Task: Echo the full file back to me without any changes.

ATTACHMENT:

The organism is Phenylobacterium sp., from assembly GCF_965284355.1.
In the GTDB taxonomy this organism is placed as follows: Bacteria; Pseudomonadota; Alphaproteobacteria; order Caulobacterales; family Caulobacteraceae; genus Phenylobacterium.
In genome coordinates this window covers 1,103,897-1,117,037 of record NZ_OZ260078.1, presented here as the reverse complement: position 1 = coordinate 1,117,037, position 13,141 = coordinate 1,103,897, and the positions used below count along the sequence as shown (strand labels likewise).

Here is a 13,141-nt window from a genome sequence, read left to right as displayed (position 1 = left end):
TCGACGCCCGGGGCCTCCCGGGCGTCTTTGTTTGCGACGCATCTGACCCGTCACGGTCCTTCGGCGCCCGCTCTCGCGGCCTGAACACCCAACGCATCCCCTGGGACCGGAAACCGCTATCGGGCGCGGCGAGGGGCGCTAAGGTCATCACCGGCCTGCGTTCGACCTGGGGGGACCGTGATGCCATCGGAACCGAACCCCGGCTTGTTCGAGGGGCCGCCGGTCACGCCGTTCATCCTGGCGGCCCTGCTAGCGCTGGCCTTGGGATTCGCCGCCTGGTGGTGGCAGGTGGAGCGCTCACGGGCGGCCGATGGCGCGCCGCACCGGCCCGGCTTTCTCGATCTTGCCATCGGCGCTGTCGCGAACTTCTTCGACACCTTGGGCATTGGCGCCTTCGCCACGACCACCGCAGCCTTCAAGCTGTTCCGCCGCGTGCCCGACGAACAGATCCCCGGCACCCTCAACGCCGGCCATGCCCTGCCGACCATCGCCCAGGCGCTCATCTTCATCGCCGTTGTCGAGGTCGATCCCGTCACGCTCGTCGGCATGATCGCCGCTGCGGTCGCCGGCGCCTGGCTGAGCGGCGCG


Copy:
The organism is Phenylobacterium sp., from assembly GCF_965284355.1.
In the GTDB taxonomy this organism is placed as follows: Bacteria; Pseudomonadota; Alphaproteobacteria; order Caulobacterales; family Caulobacteraceae; genus Phenylobacterium.
In genome coordinates this window covers 1,103,897-1,117,037 of record NZ_OZ260078.1, presented here as the reverse complement: position 1 = coordinate 1,117,037, position 13,141 = coordinate 1,103,897, and the positions used below count along the sequence as shown (strand labels likewise).

Here is a 13,141-nt window from a genome sequence, read left to right as displayed (position 1 = left end):
TCGACGCCCGGGGCCTCCCGGGCGTCTTTGTTTGCGACGCATCTGACCCGTCACGGTCCTTCGGCGCCCGCTCTCGCGGCCTGAACACCCAACGCATCCCCTGGGACCGGAAACCGCTATCGGGCGCGGCGAGGGGCGCTAAGGTCATCACCGGCCTGCGTTCGACCTGGGGGGACCGTGATGCCATCGGAACCGAACCCCGGCTTGTTCGAGGGGCCGCCGGTCACGCCGTTCATCCTGGCGGCCCTGCTAGCGCTGGCCTTGGGATTCGCCGCCTGGTGGTGGCAGGTGGAGCGCTCACGGGCGGCCGATGGCGCGCCGCACCGGCCCGGCTTTCTCGATCTTGCCATCGGCGCTGTCGCGAACTTCTTCGACACCTTGGGCATTGGCGCCTTCGCCACGACCACCGCAGCCTTCAAGCTGTTCCGCCGCGTGCCCGACGAACAGATCCCCGGCACCCTCAACGCCGGCCATGCCCTGCCGACCATCGCCCAGGCGCTCATCTTCATCGCCGTTGTCGAGGTCGATCCCGTCACGCTCGTCGGCATGATCGCCGCTGCGGTCGCCGGCGCCTGGCTGAGCGGCGCG